This is amazing! love the articles you guys post :) gives me the power to convince stakeholders! keep it coming!

  7. Mohamed Alaa

    You forgot something Extremely important. Actually this should be the first thing.

    Contents Quality is the Best Landing Page Conversion Killer.

    You have to focus on your users and instead of talking bla bla bla about your self. just be direct and tell them why your product is good for them.

  8. Harry and Carol Gerstheimer

    A great read and very interesting. I am not too well versed in webdesign, but my wife and I designed our own. Would indeed like your feedback.
    Is it too wordy – etc.

  9. Marketing Day: January 28, 2013

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  10. Dustin Sparks

    Hi Gregory – Good stuff (this is a topic near and dear to my heart – I recently had a webinar turned blog post (at http://blog.landerapp.com/lander-academy-your-landing-pages-wont-ever-be-the-same/) with very similar relevant info

    One thing I wanted to comment on was this –

    In #7 you say “Replace PHP with static HTML” but above that you recommend a couple plugins that assume a site uses WordPress (which I fully agree with and endorse- what a GREAT CMS)

    But with WordPress – can you reply for your readers on how to “Replace PHP with static HTML”

    Thanks man – keep doing good things!

  11. Rich Page

    Great post! I love killers 3 and 4 in particular…

    For anyone looking for other conversion killers, I have 10 different ones in my blog post on the same topic:


  12. Laura

    Great read, thanks. There seems to be a lot of contention about the effect of longer landing pages, (many for, many against) and what an optimial length should be. To me it depends on your industry and subject matter, and it is essential to follow the above and make your content easy to read and not overpowering.

  13. Joe McVoy

    Thanks, great tips. Instead of conversion killers, how about something that helps? If you send out graphic/html emails, make the landing page match the email. I tried that and am now above 50% opt in conversion! See the actual email, the landing page and the stats at my blog at joemcvoy.com

    I’m excited because I never got above 10% opt in before:)

  14. Olumide

    Thanks Greg for the info. My pages have no landing forms (Didn’t know how to go about it). Now, I have more information on what to do at least to start-off. Really good.

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  16. Heather Sloan

    Great article – Agree with all these points, but the one point I didn’t see was length of the form. How many fields is TOO MANY?

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  19. Ronan Quinn

    This is a brilliant piece of info, I’ve been researching static landing pages all night but this is the best 5 tips i have read all night. Thank You.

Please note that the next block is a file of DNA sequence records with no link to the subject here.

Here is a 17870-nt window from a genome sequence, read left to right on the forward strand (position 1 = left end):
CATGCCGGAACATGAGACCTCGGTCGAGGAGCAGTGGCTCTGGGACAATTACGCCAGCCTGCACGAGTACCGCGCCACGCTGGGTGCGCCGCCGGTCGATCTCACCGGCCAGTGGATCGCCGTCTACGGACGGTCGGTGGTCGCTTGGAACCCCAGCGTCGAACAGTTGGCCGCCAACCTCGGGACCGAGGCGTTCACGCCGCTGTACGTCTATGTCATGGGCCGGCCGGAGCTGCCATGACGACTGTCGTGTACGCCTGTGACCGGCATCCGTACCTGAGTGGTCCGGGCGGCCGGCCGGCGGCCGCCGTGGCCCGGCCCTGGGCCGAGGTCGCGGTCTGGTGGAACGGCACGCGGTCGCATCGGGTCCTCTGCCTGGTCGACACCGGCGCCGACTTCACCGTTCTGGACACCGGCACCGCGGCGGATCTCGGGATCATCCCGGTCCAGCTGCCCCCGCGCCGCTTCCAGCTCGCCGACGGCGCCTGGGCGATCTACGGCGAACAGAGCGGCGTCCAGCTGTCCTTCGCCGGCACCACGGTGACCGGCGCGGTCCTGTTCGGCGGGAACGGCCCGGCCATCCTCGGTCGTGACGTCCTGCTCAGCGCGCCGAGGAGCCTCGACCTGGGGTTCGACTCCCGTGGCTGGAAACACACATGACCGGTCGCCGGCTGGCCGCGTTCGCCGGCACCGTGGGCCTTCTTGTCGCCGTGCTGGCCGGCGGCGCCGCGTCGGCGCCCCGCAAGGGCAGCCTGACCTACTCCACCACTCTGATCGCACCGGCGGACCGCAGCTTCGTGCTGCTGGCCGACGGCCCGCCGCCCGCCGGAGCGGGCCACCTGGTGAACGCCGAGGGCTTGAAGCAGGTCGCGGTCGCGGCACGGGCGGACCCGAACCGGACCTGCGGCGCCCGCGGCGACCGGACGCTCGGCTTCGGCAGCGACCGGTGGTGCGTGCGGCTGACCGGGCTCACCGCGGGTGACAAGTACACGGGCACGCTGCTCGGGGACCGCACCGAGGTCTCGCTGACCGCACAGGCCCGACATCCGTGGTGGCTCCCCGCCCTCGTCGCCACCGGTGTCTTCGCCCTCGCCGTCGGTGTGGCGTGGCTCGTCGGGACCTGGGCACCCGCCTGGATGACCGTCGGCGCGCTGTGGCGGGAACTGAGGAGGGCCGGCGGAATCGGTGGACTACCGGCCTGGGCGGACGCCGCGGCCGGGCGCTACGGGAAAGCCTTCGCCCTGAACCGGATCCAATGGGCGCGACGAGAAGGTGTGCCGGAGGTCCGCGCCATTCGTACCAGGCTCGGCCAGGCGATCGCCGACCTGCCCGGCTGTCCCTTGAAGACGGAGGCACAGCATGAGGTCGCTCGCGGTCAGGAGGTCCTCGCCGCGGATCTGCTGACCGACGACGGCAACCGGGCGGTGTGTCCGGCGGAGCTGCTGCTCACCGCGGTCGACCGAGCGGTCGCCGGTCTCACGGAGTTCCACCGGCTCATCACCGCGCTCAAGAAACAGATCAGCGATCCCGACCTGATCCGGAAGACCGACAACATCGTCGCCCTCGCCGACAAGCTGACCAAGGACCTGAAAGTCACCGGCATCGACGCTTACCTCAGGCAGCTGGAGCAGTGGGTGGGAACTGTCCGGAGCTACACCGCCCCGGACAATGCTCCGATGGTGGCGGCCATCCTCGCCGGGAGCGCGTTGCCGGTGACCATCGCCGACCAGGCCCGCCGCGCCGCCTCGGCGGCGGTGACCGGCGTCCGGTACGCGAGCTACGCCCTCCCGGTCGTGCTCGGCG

20. david

    Hey Greg, great article; particularly like the mentions about how to lay out text and also above/below fold studies. Cheers

  21. Will

    I’m trying a few experiments with landing pages right now and this article is such a great complement to what I’m trying to accomplish.

    Thanks for the write up Gregory!

  22. Marc

    Wow… thinking of it I knew already many of the facts from other parts of human interactions. (Printed) newspapers are analyzed in the same way. And still – I didn’t connect my knowledge from one part of my brain to the other. Now I’ll have a closer look at my websites for sure! Thank you for kicking the gears in my head into the right positions!

  23. Jack

    The only issue I have with this, is that you make the implicit assumption that all websites are made with WordPress (see your plugin recommendations and other examples). This could not be further than the truth. It’s very frustrating to read someone’s blog who has the WordPress bubble around their head.

    There are around 66 million WordPress websites. According to Wikipedia, 55 million are personal blogs. That means, at most, there are 11 million business websites using WordPress.

    Now consider that worldwidewebsize.com suggests there are 50,000 million websites (50 billion).

    That puts WordPress business websites at 0.02% of all website types in the entire world.

    Now, wasn’t that a little silly and close-minded to just assume everyone would find your plugins useful? Do us all a favor and take the WordPress bubble off your head, please. WordPress is for amateurs.

  24. Internet Sales Drive

    Great information and well laid out and explained. Many Thanks

  25. Carl Zetterberg

    Nice post!

    ” 3. Obsessing About “The Fold” ” –> Agree, but i would still prioritize the high priority parts of the landing page and nicely make the visible without having to scroll.

  26. Jordan

    Love Unbounce! The money is in the details. A lot of these tips most folks don’t even consider. Get the little things right and conversions can sky rocket. That’s why I’ve enjoyed using your platform to test because it gives me a solid foundation to work with using PPC. Thanks for sharing, I’ve bookmarked several of your pages.


  27. Sandeepa Nadahalli

    Great article overall. I liked the fact that most things are backed by data from scientific studies.

    Having said that, I have one thing to add. This is about testimonials. Adding a photo to testimonials as you suggested makes it look genuine. But I think we can do more. I suggest going ahead a step and add link that photo to author’s social profile.

    One can consider using a dedicated ‘testimonial management solution’ like http://www.wiwitness.com to get ‘verifiable testimonials.